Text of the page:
I recently acquired The Complete Riverside Recordings, a box set of twelve CDs.  Everything I had is on it, and a lot more.  Given the size of the box, I am not shy about offering several samples.  Here is one recorded in LA in 1960.  The cast is James Clay (ts, fl) Victor Feldman (p) Wes Montgomery (g, bag) Sam Jones (b) Louis Hayes (d).  Victor Feldman?  Clay's flute is wonderful, and this number demonstrates how marvelous an accompanist Montgomery was.
Wes Montgomery/Movin' Along/The Complete Riverside Recordings
 Here is one of the finest recordings of a very fine song, under the leadership of "the other Adderley."  This is the heart of Jazz blues.  This is the band: Nat Adderley (cor) Bobby Timmons (p) Wes Montgomery (g) Sam Jones (cello, b) Percy Heath (b) Louis Hayes (d).   This has the same kind of power that Timmon's 'Moanin' had. 
Nat Adderley/Work Song/The Complete Riverside Recordings
 And here are a couple more.  The first is a great testament to the West Coast sound.  The second is a testament to Wes Montgomery's romantic heart.
Wes Montgomery/West Coast Blues/The Complete Riverside Recordings

Wes Montgomery/One More for my Baby and One More for the Road /The Complete Riverside Recordings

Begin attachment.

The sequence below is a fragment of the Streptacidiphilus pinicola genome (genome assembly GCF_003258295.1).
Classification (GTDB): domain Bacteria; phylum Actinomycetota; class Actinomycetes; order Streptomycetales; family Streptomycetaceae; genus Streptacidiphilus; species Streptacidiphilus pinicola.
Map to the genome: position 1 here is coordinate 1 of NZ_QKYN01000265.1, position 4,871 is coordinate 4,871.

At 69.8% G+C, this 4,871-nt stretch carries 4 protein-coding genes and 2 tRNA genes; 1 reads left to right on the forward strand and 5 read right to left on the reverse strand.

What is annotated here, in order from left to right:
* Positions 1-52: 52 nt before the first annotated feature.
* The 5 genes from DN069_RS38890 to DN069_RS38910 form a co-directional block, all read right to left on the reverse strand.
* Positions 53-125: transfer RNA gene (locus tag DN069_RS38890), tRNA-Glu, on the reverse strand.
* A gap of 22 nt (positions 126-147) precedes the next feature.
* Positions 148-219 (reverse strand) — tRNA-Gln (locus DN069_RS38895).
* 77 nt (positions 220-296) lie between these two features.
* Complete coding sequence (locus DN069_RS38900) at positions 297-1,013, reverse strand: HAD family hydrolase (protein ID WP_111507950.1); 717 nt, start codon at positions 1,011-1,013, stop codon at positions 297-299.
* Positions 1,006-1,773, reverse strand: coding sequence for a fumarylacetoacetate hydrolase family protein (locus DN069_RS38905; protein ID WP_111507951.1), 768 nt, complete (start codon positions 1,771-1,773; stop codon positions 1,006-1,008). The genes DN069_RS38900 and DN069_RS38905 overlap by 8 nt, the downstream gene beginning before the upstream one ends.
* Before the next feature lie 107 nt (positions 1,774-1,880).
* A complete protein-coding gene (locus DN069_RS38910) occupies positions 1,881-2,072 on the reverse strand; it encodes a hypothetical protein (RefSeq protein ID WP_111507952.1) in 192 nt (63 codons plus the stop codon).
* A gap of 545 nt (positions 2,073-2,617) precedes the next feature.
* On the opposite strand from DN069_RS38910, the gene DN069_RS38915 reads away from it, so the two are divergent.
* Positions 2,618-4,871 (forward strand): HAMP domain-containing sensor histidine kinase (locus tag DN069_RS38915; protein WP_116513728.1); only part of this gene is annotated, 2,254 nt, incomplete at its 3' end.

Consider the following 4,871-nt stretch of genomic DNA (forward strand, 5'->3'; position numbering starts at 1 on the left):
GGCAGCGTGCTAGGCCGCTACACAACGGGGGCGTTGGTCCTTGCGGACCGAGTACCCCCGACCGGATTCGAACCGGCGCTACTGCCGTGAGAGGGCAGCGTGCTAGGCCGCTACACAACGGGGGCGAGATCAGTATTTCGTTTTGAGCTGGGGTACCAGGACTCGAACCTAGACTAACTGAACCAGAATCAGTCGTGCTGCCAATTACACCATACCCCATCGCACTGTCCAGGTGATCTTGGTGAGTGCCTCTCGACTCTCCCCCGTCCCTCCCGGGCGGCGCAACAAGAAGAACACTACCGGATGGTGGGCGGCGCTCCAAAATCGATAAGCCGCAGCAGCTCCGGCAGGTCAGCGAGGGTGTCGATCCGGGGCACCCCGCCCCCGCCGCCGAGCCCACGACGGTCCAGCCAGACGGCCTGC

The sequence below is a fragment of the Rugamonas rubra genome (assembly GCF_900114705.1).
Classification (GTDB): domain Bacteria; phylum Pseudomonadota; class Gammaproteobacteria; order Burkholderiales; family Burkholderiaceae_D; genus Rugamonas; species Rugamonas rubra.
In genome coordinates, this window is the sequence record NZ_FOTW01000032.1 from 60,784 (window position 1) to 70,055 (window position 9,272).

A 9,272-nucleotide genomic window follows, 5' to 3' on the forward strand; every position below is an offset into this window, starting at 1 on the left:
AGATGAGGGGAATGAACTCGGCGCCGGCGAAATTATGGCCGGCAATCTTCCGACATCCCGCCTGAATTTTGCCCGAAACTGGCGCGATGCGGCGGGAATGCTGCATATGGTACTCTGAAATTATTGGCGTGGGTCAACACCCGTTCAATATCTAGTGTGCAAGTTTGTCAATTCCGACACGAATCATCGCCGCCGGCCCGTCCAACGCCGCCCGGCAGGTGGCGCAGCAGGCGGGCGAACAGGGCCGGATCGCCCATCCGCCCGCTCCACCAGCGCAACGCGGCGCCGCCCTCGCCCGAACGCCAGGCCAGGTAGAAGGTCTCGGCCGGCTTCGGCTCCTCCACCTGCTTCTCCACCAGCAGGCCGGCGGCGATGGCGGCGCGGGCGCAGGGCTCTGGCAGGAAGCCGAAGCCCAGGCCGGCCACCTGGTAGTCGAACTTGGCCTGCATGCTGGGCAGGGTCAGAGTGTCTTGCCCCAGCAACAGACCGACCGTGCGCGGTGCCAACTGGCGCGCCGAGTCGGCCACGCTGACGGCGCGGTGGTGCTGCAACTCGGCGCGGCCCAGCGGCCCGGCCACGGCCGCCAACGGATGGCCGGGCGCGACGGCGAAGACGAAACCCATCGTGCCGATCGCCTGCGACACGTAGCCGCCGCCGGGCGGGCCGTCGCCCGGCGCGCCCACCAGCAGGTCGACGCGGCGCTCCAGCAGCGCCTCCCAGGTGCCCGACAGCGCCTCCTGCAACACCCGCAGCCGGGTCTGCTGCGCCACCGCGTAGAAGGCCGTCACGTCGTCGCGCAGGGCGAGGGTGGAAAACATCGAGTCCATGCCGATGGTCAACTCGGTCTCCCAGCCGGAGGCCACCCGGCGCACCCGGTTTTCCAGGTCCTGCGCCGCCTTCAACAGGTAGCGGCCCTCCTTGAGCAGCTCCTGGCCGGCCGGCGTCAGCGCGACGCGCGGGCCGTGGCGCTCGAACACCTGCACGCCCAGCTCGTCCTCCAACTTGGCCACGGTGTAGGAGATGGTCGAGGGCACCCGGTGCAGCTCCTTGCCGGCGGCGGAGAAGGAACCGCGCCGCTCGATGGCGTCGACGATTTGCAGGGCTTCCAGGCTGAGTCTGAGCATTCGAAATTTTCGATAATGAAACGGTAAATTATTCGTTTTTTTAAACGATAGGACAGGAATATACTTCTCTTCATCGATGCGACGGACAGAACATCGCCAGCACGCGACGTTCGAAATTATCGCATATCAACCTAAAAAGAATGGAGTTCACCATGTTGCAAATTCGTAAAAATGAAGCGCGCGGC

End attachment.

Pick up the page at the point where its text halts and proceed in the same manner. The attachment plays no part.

That last title alone is a document in the history of culture and a discourse on the architecture of the human soul.  It is so shockingly incorrect: two more drinks before driving.  That is the texture of another age, even if it was a mere half century ago.  But boy does it tell a story.  Hank Jones (p) Wes Montgomery (g) Ron Carter (b) Lex Humphries (d).  1961.  
Its quarter to three,
There's no one in the place cept you and me
So set em up joe
I got a little story I think you oughtta know

 We're drinking my friend
To the end of a brief episode
So make it one for my baby
And one more for the road

 All of that, the dark bar with all the light up front, the one guy still sitting on his stool, it's in every riff that Montgomery plays.  This is why God made music. 

Thursday, December 10, 2009

David S. Ware: Shakti

It's crunch time this professor, so I have been neglecting Jazz Note.  For loyal readers who frequently check out this blog for something new, here is something new. 

David S. Ware/Crossing Samsara/Shakti

Saturday, December 5, 2009

Bass is a Hard Life